(The entire section is 5237 words.)

John M. Crofoot (essay date April 1992)

(Short Story Criticism)

SOURCE: Crofoot, John M. “Rhythms of the Body, Rhythms of the Text: Three Short Stories by Yusuf Idris.” The Turkish Studies Association Bulletin 16, no. 1 (April 1992): 34-6.

[In the following essay, Crofoot argues that by examining the rhythm of three Idris stories—“Summer's Night,” “Daood,” and “Sunset March”—illustrates “how consciousness or a sense of self depends on the interplay of the body and discourse.”]

This paper is part of a larger work in progress on narrative rhythm and community formation in works by Ahmet Mithat, Yusuf Idris, Kateb Yacine and Muhammad Barrada. Each of the stories in the present discussion explores the formation...

(The entire section is 1049 words.)

Sasson Somekh (essay date 1993)

(Short Story Criticism)

SOURCE: Somekh, Sasson. “Structure of Silence: A Reading in Yûsuf Idrîs's ‘Bayt min Lahm’ (‘House of Flesh’).” Writer, Culture, Text: Studies in Modern Arabic Literature (1993): 56-61.

[In the following essay, Somekh explores how silence plays a key structural role in “House of Flesh.”]


In an article published previously,1 I attempted to demonstrate some of the ways in which rhythm and sound (such as onomatopoeia) are functionally employed in the short stories of the Egyptian writer Yûsuf Idrîs (1927-1992).2 My contention was that these elements, besides representing voices, human or otherwise, serve...

(The entire section is 3063 words.)

Rasheed El-Enany (essay date 1997)

(Short Story Criticism)

SOURCE: El-Enany, Rasheed. “The Western Encounter in the Works of Yusuf Idris.” Research in African Literatures, 28, no. 3 (fall 1997): 33-55.

[In the following essay, El-Enany examines the East-West theme in two Idris stories, “Madame Vienna” and New York 80 in order to discuss his “preoccupation with this theme at various stages in his career.”]

The theme of the Arab in Europe, with all its cultural implications, is one that has found expression in Arabic fiction from a relatively early period in the evolution of the genre. The earliest mature attempts at treating the subject were those made by Tawfiq al-Hakim and Yahya Haqqi in ‘Usfur min...

(The entire section is 12589 words.)

Renate Wise (essay date 1998)

(Short Story Criticism)

SOURCE: Wise, Renate. “Subverting Holy Scriptures: The Short Stories of Yûsuf Idrîs.” In The Postcolonial Crescent: Islam's Impact on Contemporary Literature, edited by John C. Hawley, pp. 140-54. New York: Peter Lang, 1998.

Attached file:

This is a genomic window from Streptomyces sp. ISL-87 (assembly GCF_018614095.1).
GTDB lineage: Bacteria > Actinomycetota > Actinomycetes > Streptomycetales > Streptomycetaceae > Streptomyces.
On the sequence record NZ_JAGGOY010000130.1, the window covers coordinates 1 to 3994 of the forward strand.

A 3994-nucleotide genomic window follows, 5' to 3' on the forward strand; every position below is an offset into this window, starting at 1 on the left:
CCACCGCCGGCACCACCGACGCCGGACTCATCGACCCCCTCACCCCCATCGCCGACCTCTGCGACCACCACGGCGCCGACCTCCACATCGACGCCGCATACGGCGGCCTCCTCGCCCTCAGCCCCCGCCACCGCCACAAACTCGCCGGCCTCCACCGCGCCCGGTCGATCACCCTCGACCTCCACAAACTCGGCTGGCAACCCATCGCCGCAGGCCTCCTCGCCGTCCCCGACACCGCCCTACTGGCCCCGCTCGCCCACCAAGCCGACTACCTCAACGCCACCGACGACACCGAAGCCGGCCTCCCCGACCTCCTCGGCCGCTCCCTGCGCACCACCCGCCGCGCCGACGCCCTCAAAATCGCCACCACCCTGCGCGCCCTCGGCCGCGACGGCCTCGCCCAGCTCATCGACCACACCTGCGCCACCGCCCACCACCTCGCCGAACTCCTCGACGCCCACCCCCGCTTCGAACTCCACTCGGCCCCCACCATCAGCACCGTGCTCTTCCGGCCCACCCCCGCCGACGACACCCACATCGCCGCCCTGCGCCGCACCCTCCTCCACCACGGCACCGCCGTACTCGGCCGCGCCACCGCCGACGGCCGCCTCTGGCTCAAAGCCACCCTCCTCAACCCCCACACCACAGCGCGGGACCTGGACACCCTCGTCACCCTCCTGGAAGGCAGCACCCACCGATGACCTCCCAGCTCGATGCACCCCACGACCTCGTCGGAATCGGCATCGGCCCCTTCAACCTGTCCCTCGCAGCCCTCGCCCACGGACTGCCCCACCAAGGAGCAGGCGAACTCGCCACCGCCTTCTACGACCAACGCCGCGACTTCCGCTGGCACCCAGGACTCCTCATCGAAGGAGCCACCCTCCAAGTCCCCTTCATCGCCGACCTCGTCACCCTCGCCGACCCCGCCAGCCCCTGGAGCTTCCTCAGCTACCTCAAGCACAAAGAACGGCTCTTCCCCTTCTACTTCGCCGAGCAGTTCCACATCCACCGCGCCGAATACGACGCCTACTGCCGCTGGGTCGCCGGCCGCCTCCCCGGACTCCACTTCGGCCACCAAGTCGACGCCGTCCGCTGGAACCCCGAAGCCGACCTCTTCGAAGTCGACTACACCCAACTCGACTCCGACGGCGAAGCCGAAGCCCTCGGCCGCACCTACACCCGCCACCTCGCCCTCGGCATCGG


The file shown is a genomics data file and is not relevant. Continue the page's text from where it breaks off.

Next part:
[In the following essay, Wise investigates the Islamic influence on Idris's short fiction.]


Since the seventh century Arabic literature has been greatly influenced if not dominated by Islam. While literary critics have elaborated amply on the impact of Islam on medieval Arabic literature,1 they have for the most part ignored the Islamic influence on modern Arabic literature. Instead, when...

(The entire section is 6315 words.)

M. Akif Kirecci (essay date winter 2001)

(Short Story Criticism)

SOURCE: Kirecci, M. Akif. “Political Criticism in the Short Stories of Yusuf Idris: ‘Innocence’ and ‘19502’.” The Massachusetts Review 42, no. 4 (winter 2001): 672-88.

[In the following essay, Kirecci contends that “Innocence” and “19502” “strongly reflect the author's perception of Egyptian political life.”]

This article analyzes two short stories by Yusuf Idris (1927-1991), commonly regarded as Egypt's master of this genre. These two stories, “Innocence” (“Bara'ah”) and “19502,” not only vividly represent the relationship between literature and politics, but also are fine examples of Idris' artistic style. Indeed, his literary...

(The entire section is 6155 words.)

Ramzi Salti (essay date spring 2001)

(Short Story Criticism)

SOURCE: Salti, Ramzi. “A Different Leader of Men: Yusuf Idris Against Arab Concepts of Male Homosexuality.” World Literature Today 75, no. 2 (spring 2001): 247-56.

[In the following essay, Salti elucidates the sociopolitical implications of Idris's depiction of homosexuality in A Leader of Men.]

When Yusuf Idris (1927-91) published his controversial story “Abu al-rijal” (Eng. “A Leader of Men”) in the Egyptian magazine October in 1987, it was immediately hailed by scholars as the first and only work in modern Arabic literature to probe “so deeply in the mind and soul of a latent homosexual” (Elkhadem, 1988, 1). Consequently, many critics praised...

(The entire section is 7103 words.)